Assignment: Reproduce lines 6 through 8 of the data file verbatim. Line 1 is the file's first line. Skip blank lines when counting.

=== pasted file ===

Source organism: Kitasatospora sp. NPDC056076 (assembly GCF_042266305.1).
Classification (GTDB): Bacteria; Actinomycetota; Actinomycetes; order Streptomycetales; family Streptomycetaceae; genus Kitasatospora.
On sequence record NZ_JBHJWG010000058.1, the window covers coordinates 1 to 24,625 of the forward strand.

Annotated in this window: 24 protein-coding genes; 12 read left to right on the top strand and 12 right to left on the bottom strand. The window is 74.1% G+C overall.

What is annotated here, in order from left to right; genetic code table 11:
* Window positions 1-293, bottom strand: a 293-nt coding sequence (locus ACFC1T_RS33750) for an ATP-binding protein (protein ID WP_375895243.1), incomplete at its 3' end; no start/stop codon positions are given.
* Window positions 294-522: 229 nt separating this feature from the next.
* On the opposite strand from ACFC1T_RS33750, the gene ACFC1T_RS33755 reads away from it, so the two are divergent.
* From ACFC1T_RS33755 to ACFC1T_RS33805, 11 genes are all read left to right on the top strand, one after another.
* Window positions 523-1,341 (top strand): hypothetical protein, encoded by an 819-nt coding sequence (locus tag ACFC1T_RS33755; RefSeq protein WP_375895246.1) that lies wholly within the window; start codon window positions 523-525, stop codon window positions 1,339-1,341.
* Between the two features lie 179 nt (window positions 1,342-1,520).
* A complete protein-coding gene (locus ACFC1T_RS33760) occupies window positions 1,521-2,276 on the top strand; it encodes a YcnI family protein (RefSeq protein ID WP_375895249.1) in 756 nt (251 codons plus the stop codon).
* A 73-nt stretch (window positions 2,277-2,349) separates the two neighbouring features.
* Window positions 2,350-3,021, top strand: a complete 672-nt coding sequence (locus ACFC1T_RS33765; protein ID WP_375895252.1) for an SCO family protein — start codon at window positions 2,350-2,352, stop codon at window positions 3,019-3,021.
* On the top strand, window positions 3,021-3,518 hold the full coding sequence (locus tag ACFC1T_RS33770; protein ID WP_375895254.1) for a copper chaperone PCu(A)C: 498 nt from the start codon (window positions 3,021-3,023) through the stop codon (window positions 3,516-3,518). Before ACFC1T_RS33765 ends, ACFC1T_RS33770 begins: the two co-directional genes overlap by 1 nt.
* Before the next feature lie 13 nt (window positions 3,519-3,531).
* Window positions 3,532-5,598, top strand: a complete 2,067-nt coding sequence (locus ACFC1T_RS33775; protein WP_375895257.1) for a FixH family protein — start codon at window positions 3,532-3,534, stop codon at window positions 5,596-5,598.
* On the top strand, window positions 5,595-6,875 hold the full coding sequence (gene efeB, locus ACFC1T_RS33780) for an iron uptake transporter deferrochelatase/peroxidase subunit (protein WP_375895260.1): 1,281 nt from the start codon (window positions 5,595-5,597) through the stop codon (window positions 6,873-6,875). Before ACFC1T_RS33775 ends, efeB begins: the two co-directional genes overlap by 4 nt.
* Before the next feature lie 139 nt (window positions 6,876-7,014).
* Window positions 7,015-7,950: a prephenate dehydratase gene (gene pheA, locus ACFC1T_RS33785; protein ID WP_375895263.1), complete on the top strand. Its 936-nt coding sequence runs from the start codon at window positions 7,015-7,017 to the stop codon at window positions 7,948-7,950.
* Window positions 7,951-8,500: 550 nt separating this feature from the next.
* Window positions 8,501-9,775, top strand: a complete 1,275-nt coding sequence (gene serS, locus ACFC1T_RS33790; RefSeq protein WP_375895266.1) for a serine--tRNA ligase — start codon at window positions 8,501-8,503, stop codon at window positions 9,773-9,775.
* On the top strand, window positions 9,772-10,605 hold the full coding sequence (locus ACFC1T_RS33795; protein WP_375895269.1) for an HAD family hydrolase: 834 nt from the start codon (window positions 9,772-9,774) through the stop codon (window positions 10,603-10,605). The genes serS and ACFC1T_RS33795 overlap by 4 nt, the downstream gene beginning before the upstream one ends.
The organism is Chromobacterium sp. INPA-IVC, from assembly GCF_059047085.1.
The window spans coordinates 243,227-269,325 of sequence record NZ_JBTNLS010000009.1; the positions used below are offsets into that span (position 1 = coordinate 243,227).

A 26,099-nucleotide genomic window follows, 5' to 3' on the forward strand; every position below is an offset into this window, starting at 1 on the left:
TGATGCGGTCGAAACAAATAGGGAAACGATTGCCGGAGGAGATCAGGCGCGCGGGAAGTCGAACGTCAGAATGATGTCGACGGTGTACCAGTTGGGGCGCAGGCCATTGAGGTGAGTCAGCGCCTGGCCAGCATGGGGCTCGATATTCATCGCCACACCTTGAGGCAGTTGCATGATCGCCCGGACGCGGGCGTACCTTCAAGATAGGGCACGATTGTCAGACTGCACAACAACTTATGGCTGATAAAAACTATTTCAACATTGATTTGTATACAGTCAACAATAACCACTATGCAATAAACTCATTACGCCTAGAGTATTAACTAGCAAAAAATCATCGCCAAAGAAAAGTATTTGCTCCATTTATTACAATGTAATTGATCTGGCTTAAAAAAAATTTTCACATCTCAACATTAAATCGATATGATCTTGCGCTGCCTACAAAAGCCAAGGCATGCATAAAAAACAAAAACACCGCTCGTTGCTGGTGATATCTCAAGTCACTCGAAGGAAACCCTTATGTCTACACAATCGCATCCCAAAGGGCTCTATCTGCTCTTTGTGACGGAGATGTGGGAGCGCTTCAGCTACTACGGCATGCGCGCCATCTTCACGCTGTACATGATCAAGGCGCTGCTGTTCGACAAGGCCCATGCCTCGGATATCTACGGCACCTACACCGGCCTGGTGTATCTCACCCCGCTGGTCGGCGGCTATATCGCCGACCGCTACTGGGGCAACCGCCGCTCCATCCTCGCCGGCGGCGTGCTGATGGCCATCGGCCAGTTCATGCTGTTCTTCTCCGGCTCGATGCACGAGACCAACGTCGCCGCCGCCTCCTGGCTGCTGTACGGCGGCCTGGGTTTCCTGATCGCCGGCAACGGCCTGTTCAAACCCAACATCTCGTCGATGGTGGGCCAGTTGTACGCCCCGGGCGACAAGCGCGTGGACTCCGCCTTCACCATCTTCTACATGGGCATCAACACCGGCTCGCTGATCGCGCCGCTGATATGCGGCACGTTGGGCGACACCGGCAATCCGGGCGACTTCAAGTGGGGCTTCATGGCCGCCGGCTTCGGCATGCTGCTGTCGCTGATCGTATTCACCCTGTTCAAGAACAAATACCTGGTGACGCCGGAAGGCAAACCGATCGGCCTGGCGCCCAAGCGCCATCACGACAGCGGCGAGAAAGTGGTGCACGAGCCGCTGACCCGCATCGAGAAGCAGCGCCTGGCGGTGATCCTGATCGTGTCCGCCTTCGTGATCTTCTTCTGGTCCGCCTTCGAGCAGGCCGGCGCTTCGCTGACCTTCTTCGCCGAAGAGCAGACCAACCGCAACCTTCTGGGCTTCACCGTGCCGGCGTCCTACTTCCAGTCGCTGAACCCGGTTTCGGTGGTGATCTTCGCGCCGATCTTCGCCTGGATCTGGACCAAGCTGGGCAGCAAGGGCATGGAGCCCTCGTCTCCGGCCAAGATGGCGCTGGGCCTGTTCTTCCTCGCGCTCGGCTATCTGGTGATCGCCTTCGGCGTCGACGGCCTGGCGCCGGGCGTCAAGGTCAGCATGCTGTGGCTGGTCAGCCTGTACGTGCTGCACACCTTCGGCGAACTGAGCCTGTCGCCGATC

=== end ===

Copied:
* Window positions 1-293, bottom strand: a 293-nt coding sequence (locus ACFC1T_RS33750) for an ATP-binding protein (protein ID WP_375895243.1), incomplete at its 3' end; no start/stop codon positions are given.
* Window positions 294-522: 229 nt separating this feature from the next.
* On the opposite strand from ACFC1T_RS33750, the gene ACFC1T_RS33755 reads away from it, so the two are divergent.